High-resolution measurement of cloud microphysics and turbulence at a mountaintop station
Siebert, H., Shaw, R. A., Ditas, J., Schmeissner, T., Malinowski, S.P., Bodenschatz, E. and Xu, H.
Atmospheric Measurement Techniques
8, 2015, 3219-3228, 10.5194/amt-8-3219-2015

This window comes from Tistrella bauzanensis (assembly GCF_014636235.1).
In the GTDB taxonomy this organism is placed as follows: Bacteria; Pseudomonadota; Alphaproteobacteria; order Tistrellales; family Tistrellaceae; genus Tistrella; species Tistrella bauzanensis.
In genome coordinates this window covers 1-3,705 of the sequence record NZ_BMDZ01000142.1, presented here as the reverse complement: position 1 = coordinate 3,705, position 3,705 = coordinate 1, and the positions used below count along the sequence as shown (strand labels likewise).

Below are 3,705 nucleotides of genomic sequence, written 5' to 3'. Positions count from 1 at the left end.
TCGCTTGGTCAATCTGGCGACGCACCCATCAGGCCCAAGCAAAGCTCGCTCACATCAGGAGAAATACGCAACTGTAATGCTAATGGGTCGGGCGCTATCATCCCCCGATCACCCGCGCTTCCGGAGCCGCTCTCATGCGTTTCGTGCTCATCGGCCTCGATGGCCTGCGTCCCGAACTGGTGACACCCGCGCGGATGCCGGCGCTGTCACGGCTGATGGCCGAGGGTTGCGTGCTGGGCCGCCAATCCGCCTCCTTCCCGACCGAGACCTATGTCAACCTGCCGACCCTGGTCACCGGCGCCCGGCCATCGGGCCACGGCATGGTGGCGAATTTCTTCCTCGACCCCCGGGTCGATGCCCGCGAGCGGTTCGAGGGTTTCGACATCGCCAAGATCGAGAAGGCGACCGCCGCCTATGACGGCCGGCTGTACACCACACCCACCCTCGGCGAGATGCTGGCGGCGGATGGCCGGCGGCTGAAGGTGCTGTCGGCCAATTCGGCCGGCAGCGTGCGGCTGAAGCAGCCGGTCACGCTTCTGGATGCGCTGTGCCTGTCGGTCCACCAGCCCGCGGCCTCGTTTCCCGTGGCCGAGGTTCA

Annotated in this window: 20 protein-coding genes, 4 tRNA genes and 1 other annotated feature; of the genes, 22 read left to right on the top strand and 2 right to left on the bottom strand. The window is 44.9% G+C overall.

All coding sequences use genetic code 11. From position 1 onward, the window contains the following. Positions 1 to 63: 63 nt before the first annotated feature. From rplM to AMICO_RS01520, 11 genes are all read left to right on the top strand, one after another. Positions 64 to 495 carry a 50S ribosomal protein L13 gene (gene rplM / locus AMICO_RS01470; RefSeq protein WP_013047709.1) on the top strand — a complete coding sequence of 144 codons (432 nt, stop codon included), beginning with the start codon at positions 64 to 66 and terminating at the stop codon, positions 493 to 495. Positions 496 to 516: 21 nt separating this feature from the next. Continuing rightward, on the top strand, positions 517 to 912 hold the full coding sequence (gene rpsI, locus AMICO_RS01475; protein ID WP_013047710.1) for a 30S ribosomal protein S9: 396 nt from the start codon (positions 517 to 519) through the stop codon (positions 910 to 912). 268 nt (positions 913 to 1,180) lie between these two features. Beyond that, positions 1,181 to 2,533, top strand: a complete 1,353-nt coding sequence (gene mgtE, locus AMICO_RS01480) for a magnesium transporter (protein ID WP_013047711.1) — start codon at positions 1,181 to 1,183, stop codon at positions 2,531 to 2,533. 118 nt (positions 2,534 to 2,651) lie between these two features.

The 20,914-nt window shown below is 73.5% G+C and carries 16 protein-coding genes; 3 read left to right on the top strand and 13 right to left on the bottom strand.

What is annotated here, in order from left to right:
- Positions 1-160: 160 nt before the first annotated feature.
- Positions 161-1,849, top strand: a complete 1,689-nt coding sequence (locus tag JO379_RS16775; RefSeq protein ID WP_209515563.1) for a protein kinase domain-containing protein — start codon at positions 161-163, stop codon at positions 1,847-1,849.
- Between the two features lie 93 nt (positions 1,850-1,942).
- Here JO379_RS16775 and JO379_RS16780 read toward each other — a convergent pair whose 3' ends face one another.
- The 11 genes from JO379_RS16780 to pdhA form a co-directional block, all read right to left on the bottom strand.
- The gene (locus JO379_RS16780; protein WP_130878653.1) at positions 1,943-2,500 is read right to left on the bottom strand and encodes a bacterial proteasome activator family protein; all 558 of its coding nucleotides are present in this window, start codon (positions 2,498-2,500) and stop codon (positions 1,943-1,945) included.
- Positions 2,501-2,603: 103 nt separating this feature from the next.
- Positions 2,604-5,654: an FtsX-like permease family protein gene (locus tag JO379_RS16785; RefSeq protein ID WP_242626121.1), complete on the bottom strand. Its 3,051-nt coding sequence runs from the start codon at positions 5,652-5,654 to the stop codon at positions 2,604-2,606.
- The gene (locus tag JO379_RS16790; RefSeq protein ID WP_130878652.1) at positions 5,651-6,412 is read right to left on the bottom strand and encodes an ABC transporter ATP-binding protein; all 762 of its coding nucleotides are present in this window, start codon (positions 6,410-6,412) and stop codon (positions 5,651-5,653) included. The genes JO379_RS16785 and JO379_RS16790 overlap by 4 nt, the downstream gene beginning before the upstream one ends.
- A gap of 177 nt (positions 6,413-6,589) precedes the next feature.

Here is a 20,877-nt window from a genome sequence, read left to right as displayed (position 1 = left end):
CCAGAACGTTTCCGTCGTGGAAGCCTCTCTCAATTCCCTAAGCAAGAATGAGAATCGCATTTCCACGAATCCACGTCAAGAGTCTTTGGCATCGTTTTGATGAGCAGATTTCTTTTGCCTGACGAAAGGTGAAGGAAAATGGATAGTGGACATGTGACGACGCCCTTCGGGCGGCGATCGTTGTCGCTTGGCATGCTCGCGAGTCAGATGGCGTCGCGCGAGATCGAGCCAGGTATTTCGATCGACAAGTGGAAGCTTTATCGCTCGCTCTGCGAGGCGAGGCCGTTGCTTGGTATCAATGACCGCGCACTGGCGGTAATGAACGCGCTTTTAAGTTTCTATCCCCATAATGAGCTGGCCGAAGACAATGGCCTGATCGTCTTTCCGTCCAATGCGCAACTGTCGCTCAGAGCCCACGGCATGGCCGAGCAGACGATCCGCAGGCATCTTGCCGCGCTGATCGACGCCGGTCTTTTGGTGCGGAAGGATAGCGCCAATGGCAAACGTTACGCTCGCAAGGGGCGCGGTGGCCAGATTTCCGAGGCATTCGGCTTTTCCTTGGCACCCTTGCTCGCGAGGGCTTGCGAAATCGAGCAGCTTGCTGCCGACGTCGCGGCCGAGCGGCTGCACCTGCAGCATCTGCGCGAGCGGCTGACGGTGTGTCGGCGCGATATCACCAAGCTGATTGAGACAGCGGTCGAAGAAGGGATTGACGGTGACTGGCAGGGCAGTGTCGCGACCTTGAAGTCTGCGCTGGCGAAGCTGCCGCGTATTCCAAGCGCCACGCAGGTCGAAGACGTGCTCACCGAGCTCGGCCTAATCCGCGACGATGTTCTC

Mountain research stations are advantageous not only for long-term sampling of cloud properties but also for measurements that are prohibitively difficult to perform on airborne platforms due to the large true air speed or adverse factors such as weight and complexity of the equipment necessary. Some cloud–turbulence measurements, especially Lagrangian in nature, fall into this category. We report results from simultaneous, high-resolution and collocated measurements of cloud microphysical and turbulence properties during several warm cloud events at the Umweltforschungsstation Schneefernerhaus (UFS) on Zugspitze in the German Alps. The data gathered were found to be representative of observations made with similar instrumentation in free clouds. The observed turbulence shared all features known for high-Reynolds-number flows: it exhibited approximately Gaussian fluctuations for all three velocity components, a clearly defined inertial subrange following Kolmogorov scaling (power spectrum, and second- and third-order Eulerian structure functions), and highly intermittent velocity gradients, as well as approximately lognormal kinetic energy dissipation rates. The clouds were observed to have liquid water contents on the order of 1 g m−3 and size distributions typical of continental clouds, sometimes exhibiting long positive tails indicative of large drop production through turbulent mixing or coalescence growth. Dimensionless parameters relevant to cloud–turbulence interactions, the Stokes number and settling parameter are in the range typically observed in atmospheric clouds. Observed fluctuations in droplet number concentration and diameter suggest a preference for inhomogeneous mixing. Finally, enhanced variance in liquid water content fluctuations is observed at high frequencies, and the scale break occurs at a value consistent with the independently estimated phase relaxation time from microphysical measurements.